Thoughts on regression techniques (part deux)

By | December 8, 2016

We left off discussion in the last post on regression techniques with the statement that there are some known issues relating to Ordinary Least Squares (OLS) regression techniques.  My goal in this series of posts is to introduce several variations on OLS that address one or more of these drawbacks.  The first issue I will mention is related to making regression more robust in the presence of outliers.  This is accomplished through what is known, straightforwardly, as robust regression.

Outliers and robust regressionoutlier-pic-1

OLS regression is sensitive to outliers. To see this look at the objective function again (listed as Equation 2 in the first post of the series):

$$\text{OLS objective function:} \ \ \ \text{minimize } \sum_{i=1}^n (y_i – \hat{y}_i)^2 $$

The procedure is highly incentivized to minimize the residuals. That is, the square term implies a very large penalty if the predictions are wrong. This sounds fine, but imagine there exists a single point in your data set that simply does not fit the true model well, i.e., the value for \(y\) does not follow the linear assumption in Equation 1 (from the previous post) at all. The OLS fit will be greatly affected by such an observation.

Let’s put some numbers to this to make a quick example. Assume that without this outlying point, the residuals associated with your \(n=100\) data points are all relatively small, for instance, \(-0.1 <= y_i – \hat{y}_i <= 0.1\). The sum of the squared residuals is at most equal to 1. Now, pick one of the 100 points and let’s say that that the associated residual is 10. The sum of squared errors would jump to 10000.999! To mitigate this possibility, the OLS fit would not recover the true model, but adjust the fit so as to keep the sum of the squared residuals to something more reasonable. It decreases the residual of this one outlying point by allowing larger residuals for the remaining 99 data points. So now, instead of a good fit for 99% of the data with only one point that doesn’t predict well, we have a model that is a poor fit 100% of the data!

To mitigate this sensitivity to outliers, we can use robust regression. The key is to change the objective function so that the penalty for large residuals is not so dramatic. Let \(\rho(r_i)\) represent the penalty function (as a function of the residual for observation \(i\)).  Three such common penalty functions are:

\begin{align}
\text{Least absolute value (LAV)} \ \  \rho_\text{lav}(r_i) &= \sum_{i=1}^n |r_i| &\\
\text{Huber} \ \  \rho_\text{huber}(r_i) &= \begin{cases} \frac{1}{2} r_i^2 \ & \text{ if } r_i \le c \\ c|r_i| -\frac{1}{2}r_i^2 \ & \text{ if } |r_i|> c\end{cases}\\
\text{Bisquare} \ \    \rho_\text{bisquare}(r_i) &= \begin{cases} \frac{c^2}{6} \left( 1 – \left( 1 – \left(\frac{r_i}{c}\right)^2 \right)^3 \right) \ & \text{ if } r_i \le c \\ \frac{c^2}{6} \ & \text{ if } |r_i|> c\end{cases}\\
\end{align}

While I won’t discuss the solution techniques for solving the associated minimization problems here in detail, I will mention that these changes directly impact the computational efficiency of the regression. The LAV problem can be solved using linear programming techniques. The other two approaches (Huber and Bisquare) are actually part of a family of such objective function modifications known as M-estimation.

Pvt. Joe Bowers: What are these electrolytes? Do you even know?

Secretary of State: They’re… what they use to make Brawndo!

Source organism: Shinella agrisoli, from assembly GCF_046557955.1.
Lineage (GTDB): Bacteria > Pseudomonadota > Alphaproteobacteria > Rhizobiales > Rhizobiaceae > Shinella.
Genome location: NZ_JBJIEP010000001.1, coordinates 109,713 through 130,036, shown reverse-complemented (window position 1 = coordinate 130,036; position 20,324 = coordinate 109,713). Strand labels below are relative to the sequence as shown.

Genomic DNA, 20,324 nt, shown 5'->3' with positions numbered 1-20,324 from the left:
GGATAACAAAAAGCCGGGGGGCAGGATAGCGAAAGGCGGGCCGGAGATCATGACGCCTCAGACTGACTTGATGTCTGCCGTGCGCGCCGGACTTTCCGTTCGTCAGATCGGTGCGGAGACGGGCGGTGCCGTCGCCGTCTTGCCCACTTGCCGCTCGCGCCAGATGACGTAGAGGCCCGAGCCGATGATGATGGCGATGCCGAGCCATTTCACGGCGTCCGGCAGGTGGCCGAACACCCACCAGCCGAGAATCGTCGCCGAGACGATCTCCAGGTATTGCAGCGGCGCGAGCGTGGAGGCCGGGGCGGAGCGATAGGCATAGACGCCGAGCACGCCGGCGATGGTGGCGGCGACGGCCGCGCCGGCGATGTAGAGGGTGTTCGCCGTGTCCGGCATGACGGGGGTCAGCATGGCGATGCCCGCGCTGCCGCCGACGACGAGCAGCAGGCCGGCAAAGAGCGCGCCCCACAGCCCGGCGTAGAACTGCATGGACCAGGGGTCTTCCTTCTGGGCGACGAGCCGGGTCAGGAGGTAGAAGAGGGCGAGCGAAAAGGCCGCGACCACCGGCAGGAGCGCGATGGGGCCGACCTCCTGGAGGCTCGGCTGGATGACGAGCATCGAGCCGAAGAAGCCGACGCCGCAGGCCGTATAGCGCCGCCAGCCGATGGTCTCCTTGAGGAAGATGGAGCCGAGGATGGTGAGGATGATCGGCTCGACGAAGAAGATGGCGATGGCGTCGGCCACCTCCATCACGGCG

Pvt. Joe Bowers: But why do they use them to make Brawndo?

Secretary of Defense: Because Brawndo’s got electrolytes.

-Circular reasoning from the movie Idiocracy

M-estimation techniques are a class of robust regression method which change the objective function to be less sensitive to outliers (there are other objectives besides Huber and Bisquare).  M-estimation problems usually determine the residual penalty value based on the fit, which is based on the beta values, which in turn is based on the residual values… but wait, we don’t know the residuals until we have the beta values, which is based on the residuals, which are based on the beta values!  Oh no, it’s circular reasoning!

This paradox is resolved by performing iterative reweighted least squares regression (IRLS).  It turns out that the effect of a residual-based penalty is equivalent to allowing different weights for each observation (based on the residual value of that observation).  To address the circular logic, IRLS solves the regression problem multiple times in which the observations are weighted differently each time.  The weights for all observations all start equal to 1 (the same as regular old OLS) and then the observations which do not fit very well will have the lower weights assigned — reducing their impact on the regression fit.  The observations that fit well will have higher weights.  After the weights are assigned, the process is repeated, and the weights are adjusted again, and again, and again, until convergence.  This ultimately reduces the impact of outlying observations.

The images here represent a simple data set in which we have a few outliers (in the upper left corner).  The OLS model fit produces the red line, the M-estimation procedure using Tukey’s bisquare penalty produces the blue regression line.   As you can see, the slope of the red line is impacted by the outlying points, but the blue line is not — its fit is in fact based on all points except the outliers.

robust regression

OLS on the left; Robust Regression on the right

In a later post in this series we will look at another regression-like approach that is robust to outliers (Support Vector Machine regression), however since this technique is also excellent at dealing with non-linearity in the data, I’ll postpone that topic for a bit.  Next we will discuss a common issue in predictive modeling — dealing with high dimensionality.